Imagine that you’ve spent years developing your craft as a painter. You can take any paintbrush, put it to any canvas, and create vast worlds of imagination that are unrivaled by any of your contemporaries.
But you decide one day that you’d like to paint something different. So you tell your patron that you’re off. You’ve decided to paint for someone else.
But when you get there, instead of handing you a canvas, the new patron hands you a sheet of paper. And instead of a paintbrush, he gives you pencils. Of course, he expects you to create work of the same quality you’d been producing for your previous patron.
This is what it’s like going to a new company that doesn’t have a good onboarding process. Good executives have powerful tools that let them do great things—but when you’re thrown into a completely new situation with no transition, it’s hard to put those talents to work.
Of course, after a few years, you’ll probably be just as good with a pencil as you are with a brush, because you’re a talented artist. But it’s going to take time, effort, and a lot of frustration. Wouldn’t it have been nice to have a plan for making the transition?
That’s what an executive onboarding framework is for. Effective executive onboarding takes time to plan and put into practice. But it ensures a smooth transition into the team and helps new CxOs be as effective as possible when they start their new role.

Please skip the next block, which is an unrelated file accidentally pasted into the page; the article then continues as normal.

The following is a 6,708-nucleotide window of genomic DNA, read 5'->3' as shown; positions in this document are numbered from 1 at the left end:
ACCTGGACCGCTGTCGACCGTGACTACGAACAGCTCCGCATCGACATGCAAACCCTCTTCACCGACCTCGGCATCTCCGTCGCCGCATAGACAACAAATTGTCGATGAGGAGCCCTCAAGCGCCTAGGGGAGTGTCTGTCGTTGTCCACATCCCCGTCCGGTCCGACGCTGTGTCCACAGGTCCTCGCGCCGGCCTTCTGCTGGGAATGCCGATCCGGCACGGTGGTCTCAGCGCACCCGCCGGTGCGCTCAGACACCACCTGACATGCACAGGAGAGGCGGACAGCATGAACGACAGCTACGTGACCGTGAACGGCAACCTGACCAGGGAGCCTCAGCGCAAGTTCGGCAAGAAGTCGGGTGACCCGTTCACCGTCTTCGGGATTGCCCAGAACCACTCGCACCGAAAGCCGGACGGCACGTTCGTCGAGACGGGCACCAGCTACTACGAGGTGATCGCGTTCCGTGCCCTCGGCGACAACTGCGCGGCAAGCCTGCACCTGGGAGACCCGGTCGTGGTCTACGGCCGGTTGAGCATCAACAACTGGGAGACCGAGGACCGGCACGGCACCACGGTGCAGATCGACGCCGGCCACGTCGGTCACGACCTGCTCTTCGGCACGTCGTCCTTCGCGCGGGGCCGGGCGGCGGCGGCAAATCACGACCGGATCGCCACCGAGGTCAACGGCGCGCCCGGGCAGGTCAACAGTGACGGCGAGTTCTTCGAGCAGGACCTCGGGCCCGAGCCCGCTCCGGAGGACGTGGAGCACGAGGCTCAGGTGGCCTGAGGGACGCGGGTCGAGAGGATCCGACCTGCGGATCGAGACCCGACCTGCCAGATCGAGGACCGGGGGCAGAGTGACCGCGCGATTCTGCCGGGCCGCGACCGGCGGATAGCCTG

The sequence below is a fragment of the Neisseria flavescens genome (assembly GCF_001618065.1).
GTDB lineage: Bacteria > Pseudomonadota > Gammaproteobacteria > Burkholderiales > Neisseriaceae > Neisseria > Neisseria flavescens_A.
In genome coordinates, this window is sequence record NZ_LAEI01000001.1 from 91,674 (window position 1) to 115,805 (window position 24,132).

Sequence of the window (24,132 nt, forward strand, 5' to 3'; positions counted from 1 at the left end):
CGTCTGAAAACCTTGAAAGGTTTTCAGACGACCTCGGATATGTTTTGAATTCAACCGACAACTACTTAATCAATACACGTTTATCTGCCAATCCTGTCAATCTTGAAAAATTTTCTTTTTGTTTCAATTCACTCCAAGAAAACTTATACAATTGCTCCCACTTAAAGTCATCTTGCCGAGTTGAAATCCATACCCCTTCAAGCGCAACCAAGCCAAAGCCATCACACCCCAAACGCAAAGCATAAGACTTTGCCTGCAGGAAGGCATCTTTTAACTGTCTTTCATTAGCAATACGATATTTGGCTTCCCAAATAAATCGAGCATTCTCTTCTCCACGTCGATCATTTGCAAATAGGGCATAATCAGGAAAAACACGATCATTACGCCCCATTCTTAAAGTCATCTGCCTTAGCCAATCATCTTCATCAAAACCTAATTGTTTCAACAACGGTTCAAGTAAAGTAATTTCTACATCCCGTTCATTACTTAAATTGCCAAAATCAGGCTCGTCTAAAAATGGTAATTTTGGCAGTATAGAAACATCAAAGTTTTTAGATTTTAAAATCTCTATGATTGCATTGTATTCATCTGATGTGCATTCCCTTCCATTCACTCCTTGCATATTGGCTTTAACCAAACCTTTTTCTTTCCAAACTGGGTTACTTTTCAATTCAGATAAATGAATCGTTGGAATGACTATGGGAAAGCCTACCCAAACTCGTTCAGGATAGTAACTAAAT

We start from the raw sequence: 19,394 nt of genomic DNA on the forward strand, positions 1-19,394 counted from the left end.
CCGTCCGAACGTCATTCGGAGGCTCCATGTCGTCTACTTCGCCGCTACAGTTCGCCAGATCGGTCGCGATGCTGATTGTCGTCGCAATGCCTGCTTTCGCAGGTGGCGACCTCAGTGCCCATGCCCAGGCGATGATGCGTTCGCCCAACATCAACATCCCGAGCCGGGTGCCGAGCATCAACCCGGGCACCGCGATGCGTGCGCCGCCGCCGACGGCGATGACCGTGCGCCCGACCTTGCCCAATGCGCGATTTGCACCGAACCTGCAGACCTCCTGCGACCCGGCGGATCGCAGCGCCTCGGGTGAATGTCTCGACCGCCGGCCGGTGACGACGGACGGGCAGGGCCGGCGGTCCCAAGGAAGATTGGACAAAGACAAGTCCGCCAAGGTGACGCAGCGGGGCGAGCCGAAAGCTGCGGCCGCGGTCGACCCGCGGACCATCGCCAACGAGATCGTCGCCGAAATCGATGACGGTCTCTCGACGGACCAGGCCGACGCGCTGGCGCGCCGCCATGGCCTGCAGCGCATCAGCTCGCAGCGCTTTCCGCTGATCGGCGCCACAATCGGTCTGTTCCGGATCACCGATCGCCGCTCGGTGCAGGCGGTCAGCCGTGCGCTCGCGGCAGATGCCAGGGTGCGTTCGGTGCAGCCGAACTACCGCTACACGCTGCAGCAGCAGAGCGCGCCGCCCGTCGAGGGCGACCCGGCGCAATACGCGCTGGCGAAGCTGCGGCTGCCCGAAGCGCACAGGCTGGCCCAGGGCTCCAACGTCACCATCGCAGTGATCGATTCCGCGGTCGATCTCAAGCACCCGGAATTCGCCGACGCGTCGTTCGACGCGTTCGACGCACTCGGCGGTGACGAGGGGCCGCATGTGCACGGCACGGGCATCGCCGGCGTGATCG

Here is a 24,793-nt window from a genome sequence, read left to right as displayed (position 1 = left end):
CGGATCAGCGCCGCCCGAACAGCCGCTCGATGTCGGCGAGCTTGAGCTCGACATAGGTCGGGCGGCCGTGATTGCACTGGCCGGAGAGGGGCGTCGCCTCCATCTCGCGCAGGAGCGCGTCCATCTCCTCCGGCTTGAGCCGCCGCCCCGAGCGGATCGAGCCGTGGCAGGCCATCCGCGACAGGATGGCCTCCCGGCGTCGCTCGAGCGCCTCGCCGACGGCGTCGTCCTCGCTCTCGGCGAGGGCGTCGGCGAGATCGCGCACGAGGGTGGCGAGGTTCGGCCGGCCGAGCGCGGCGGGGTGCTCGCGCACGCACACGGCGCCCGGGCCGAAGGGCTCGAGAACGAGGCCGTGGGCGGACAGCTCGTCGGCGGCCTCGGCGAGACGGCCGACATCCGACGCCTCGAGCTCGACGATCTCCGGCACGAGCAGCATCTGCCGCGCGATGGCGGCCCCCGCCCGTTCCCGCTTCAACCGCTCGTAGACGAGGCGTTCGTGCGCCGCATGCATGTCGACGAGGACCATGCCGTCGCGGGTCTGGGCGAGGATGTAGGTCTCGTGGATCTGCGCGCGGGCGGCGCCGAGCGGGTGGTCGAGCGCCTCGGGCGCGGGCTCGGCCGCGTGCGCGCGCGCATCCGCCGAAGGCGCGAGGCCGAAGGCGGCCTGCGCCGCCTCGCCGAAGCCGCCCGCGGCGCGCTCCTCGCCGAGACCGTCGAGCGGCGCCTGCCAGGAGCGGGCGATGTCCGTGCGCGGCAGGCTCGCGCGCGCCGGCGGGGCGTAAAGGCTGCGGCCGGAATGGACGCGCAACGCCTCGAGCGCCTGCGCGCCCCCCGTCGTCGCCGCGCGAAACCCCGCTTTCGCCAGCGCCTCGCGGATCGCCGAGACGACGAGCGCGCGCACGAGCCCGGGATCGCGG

It’s easy to onboard executives poorly. It’s much more difficult to do a good job. But it’s absolutely worth your time.
Here’s what you need to know.
How NOT to Bring on New Leadership
In HBR’s “Onboarding Isn’t Enough,” Byford, Watkins, and Triantogiannis relate the story of an executive who changes companies and receives what many leaders believe to be sufficient onboarding.
HR and IT got him set up their systems, he was introduced to the team, and his responsibilities were outlined by his boss. Then he was turned loose.As you might have guessed, he didn’t last long at the company. And unfortunately, this level of onboarding is common. New CxOs are thrown into the deep end without a functional understanding of company culture, leadership structures, or even the responsibilities of their own roles.